So really that one was entirely Yauch’s and he did a lot of their videos. He did “Intergalactic” and that video is pretty amazing. They shot it in Tokyo.
Since Yauch was a director, both for their videos and other films as well, did you take anything from him and incorporate it into your repertoire as a filmmaker?
More in the attitude in which he made films which was that there was nothing precious about cameras to Yauch. I think we broke two cameras and it was just, “Let’s get a camera and make something,” and there wasn’t a whole complex overthinking of stuff.
I remember when we were going to do the Sabotage video the production company that I was working at made a budget for the idea that was twice what we wanted to spend and had cops and it had permits and it had the proper way you’re supposed to do stuff and I kept telling the production company “No, we want to do it this way without cops” and they were like, “No we can’t do it this way, that’s an insurance risk, etc.”
They had all their sort of beurocratic right way to do things and anytime someone told Yauch that it would make him bristle and ask why. So we had this meeting at the production company and Yauch said, “If you guys don’t want to do it the way we want to do it then we’ll just do it with another company.”
And they said, “Hold on a second,” and came back to us with the budget that we wanted it to be and we did it the way we wanted to do it, which was just us in a van driving around. I think Yauch was definitely a big influence on me with his fearlessness to do it our own way and not let someone else say this is the way it’s supposed to be done. That was a big influence on me as a filmmaker.
It seems like he and the other guys, particularly in Sabotage, took on characters really easily? What was it like watching that transformation happen?
It was super hilarious, they had this shared collective memory of all these people they’d met over the years and they would always pop back up in different ways. Like the guy that owned the deli down the street from their first crappy apartment in New York. There were all these different people and they would conjure up characters out of nothing. We’d have wigs or costumes and just put that stuff on and out of that would come characters.
And obviously there was Hornblower, the Swiss filmmaker Yauch had created and was directing under that name even before I met him. He was a Swiss filmmaker who always wore lederhosen and was a very avant garde, abstract thinker who spoke in half nonsense. That Hornblower character popped up many times.
One time when we were at the MTV Video Awards and we lost an award to REM Yauch was in full Hornblower regalia, red-headed and a Swiss man in lederhosen with a big curly mustache and one of those hats with a feather in it. When we lost he stormed the stage and in a broken English with a Swedish accent attested to why we should’ve won the award but then turned it into how we had created all the ideas for Star Wars and went on this incredible rant. Michael Stipe was standing behind him going, “What the !@#$?”
It was live television and a lot of people used to watch these awards, so of course the producers took it really seriously, going “Who is this crazy person?” and throwing him out the back door while the talent wranglers were like rushing to try to get him because he had to go and change and perform in ten minutes and it was a huge scene between the security and the talent wranglers trying to get Nathaniel Hornblower back into the building.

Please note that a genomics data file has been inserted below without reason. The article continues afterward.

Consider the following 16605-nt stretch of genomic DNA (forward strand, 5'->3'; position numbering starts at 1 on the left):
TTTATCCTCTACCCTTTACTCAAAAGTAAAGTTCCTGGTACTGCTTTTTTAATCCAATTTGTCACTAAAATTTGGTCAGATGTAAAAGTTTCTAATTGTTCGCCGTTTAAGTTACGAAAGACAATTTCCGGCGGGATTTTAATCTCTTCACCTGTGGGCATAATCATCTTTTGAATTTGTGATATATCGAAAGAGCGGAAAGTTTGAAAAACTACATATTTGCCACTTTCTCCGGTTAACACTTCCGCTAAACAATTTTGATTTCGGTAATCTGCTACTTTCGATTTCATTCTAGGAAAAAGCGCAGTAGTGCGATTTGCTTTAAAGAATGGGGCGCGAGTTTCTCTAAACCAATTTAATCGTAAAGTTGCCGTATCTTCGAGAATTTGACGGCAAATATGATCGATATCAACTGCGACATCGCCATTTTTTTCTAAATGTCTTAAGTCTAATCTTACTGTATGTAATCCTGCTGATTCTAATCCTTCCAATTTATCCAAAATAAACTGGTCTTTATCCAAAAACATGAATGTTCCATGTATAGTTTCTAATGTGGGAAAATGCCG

What was it like working with Adam and (Yauch’s co-founded film company) Oscilloscope on Tell Them Anything You Want?
It was perfect. Yauch and I had wanted to do stuff together since he had started the company a couple years before that so we were always trying to figure out what to do. I’d been around the company a lot anyway just because I’d go over to visit and the studio was on the same floor across the hall.
Oscilloscope always felt like an indie record label form the early 90s. There was no corporate boss at all, it was run by people who loved movies and loved indie film. They were all young and it was just this office that felt like it hadn’t been touched since 1950, it looked like a 50s wood-panel detective agency. It was this old, old building on a canal.
I’d always wanted to do something with them so when we wanted to do this Maurice [Sendak] thing, I asked Yauch and he loved Maurice, too. So it seemed like this perfect thing. For me, both Yauch and Maurice were these big influences on me and big parts of my life, both creatively and personally, so it just seemed so perfect that it worked out that way with Oscilloscope.
Working with him was effortless, there were no battles. I think it comes from Yauch being an artist and a musician and having worked with labels for so long. When a filmmaker makes something that’s personal to them, everything that comes out of that needs to come from what feels right for the film. Their packaging was always beautiful and their press releases were more absurdist than anything else. Yauch always wrote them and he gave you the facts, but barely. Mostly it was just ridiculous. It was just a company that didn’t take itself seriously and it was fun to be around and to work with.